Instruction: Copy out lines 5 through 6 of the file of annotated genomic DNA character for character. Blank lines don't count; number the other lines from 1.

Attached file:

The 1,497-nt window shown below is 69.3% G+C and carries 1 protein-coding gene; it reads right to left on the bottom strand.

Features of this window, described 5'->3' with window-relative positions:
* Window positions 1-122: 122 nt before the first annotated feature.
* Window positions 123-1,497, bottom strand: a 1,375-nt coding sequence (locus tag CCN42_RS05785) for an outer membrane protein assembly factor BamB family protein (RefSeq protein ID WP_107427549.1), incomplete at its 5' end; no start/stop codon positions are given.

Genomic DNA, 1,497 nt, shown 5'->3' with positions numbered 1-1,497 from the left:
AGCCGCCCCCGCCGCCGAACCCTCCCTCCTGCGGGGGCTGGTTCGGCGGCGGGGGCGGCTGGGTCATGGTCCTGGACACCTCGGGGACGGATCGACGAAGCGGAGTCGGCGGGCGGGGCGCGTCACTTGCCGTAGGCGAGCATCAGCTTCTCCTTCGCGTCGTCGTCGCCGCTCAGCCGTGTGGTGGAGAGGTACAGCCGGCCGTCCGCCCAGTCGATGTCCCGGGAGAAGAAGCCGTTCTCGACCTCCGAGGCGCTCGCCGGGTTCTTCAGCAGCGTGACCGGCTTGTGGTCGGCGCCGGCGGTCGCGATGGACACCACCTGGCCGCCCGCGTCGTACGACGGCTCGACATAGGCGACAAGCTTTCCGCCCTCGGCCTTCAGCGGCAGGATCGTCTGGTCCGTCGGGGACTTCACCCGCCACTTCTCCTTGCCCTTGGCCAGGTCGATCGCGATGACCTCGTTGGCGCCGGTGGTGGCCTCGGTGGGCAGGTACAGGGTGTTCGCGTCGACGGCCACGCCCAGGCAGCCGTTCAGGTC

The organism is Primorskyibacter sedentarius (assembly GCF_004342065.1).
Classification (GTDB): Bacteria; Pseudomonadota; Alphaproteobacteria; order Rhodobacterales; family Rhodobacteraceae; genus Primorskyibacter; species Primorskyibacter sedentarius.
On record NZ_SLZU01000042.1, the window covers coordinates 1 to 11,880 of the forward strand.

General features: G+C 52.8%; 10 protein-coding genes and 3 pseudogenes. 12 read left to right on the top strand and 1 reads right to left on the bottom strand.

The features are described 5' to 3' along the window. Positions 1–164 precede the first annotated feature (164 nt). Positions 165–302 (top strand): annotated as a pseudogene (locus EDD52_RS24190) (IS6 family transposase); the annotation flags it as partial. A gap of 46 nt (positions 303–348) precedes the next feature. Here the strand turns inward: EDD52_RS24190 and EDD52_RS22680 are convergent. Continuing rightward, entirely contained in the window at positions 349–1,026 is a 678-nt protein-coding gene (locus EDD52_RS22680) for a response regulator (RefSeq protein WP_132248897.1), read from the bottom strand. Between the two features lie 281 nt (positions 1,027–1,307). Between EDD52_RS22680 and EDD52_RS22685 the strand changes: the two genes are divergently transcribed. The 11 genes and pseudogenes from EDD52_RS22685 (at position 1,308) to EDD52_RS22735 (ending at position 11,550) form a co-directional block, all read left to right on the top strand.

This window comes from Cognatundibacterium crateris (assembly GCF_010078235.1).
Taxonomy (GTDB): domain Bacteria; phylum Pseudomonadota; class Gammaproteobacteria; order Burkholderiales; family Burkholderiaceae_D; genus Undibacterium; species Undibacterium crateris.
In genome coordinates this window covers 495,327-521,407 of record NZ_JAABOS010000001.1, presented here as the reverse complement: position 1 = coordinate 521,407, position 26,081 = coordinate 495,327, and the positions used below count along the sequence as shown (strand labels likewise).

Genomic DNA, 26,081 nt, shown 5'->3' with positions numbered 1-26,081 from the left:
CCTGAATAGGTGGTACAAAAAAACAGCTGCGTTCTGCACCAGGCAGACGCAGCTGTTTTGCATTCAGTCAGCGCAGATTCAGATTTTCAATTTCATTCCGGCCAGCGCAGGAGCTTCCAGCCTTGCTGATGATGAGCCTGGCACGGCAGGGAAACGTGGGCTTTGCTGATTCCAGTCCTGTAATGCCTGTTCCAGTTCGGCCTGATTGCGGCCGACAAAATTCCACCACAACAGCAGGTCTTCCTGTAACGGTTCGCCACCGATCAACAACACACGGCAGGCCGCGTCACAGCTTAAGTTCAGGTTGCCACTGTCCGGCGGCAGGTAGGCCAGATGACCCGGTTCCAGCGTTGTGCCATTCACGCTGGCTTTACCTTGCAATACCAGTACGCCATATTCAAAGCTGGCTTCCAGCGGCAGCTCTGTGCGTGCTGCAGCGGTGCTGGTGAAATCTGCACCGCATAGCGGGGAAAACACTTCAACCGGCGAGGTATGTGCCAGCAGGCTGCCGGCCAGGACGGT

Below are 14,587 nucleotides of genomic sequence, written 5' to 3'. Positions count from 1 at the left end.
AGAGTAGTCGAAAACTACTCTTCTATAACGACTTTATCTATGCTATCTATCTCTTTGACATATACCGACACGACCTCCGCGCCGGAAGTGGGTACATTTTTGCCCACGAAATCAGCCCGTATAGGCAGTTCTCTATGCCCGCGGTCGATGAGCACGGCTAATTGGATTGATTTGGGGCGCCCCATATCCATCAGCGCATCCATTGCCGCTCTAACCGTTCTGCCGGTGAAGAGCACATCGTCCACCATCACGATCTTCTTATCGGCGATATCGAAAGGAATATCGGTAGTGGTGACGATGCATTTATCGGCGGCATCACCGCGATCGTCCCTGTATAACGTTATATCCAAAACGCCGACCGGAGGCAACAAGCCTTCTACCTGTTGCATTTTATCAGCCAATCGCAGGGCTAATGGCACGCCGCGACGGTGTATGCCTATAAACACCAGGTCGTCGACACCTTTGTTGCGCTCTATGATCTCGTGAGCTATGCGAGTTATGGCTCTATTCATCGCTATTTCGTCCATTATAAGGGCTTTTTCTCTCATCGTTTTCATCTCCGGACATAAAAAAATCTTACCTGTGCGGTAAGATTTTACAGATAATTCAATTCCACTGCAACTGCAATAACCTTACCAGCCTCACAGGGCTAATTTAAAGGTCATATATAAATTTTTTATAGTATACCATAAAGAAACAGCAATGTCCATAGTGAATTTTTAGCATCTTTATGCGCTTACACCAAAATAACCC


Genomic DNA, 1,497 nt, shown 5'->3' with positions numbered 1-1,497 from the left:
AGCCGCCCCCGCCGCCGAACCCTCCCTCCTGCGGGGGCTGGTTCGGCGGCGGGGGCGGCTGGGTCATGGTCCTGGACACCTCGGGGACGGATCGACGAAGCGGAGTCGGCGGGCGGGGCGCGTCACTTGCCGTAGGCGAGCATCAGCTTCTCCTTCGCGTCGTCGTCGCCGCTCAGCCGTGTGGTGGAGAGGTACAGCCGGCCGTCCGCCCAGTCGATGTCCCGGGAGAAGAAGCCGTTCTCGACCTCCGAGGCGCTCGCCGGGTTCTTCAGCAGCGTGACCGGCTTGTGGTCGGCGCCGGCGGTCGCGATGGACACCACCTGGCCGCCCGCGTCGTACGACGGCTCGACATAGGCGACAAGCTTTCCGCCCTCGGCCTTCAGCGGCAGGATCGTCTGGTCCGTCGGGGACTTCACCCGCCACTTCTCCTTGCCCTTGGCCAGGTCGATCGCGATGACCTCGTTGGCGCCGGTGGTGGCCTCGGTGGGCAGGTACAGGGTGTTCGCGTCGACGGCCACGCCCAGGCAGCCGTTCAGGTC